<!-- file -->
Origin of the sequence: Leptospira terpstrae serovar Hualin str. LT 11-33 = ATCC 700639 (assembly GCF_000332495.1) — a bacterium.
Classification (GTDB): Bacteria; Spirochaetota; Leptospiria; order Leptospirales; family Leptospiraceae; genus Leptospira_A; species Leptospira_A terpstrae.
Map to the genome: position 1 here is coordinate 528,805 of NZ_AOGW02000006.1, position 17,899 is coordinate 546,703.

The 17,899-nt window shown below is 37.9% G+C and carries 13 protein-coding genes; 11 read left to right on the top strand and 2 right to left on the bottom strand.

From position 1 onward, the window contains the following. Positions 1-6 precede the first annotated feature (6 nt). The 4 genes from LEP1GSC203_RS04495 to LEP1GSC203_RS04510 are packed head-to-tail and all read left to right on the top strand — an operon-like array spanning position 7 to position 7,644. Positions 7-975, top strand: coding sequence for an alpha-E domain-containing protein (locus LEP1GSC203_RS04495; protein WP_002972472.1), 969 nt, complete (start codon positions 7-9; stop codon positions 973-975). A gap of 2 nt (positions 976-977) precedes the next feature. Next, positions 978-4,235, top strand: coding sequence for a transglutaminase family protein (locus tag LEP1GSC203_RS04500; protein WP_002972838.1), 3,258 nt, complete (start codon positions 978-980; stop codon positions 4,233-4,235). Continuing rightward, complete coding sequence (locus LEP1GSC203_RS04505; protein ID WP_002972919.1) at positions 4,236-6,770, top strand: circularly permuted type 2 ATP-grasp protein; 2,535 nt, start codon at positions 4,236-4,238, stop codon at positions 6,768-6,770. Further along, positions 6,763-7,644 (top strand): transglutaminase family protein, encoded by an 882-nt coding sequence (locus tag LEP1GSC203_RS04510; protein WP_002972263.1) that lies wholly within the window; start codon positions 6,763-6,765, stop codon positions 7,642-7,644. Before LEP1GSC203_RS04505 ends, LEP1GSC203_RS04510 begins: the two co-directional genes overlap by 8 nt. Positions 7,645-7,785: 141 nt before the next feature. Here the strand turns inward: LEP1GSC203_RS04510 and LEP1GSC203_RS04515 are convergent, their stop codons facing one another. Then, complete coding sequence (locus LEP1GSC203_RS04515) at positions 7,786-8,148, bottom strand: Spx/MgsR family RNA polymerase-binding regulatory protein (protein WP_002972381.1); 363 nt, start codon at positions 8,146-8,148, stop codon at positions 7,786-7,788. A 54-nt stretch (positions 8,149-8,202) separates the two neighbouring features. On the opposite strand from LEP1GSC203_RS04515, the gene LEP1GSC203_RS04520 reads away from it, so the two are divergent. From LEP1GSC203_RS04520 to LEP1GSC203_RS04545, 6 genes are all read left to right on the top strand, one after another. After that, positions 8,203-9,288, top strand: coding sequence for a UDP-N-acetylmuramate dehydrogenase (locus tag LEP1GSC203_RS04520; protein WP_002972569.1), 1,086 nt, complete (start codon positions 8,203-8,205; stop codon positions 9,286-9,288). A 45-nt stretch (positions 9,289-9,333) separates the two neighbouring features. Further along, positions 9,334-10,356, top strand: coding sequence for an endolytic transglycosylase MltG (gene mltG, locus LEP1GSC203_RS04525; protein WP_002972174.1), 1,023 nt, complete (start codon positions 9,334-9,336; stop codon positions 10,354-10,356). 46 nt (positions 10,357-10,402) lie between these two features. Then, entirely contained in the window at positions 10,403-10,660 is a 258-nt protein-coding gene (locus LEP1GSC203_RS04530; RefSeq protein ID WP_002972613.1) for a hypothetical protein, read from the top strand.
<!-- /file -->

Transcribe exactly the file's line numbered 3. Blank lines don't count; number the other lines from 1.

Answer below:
Map to the genome: position 1 here is coordinate 528,805 of NZ_AOGW02000006.1, position 17,899 is coordinate 546,703.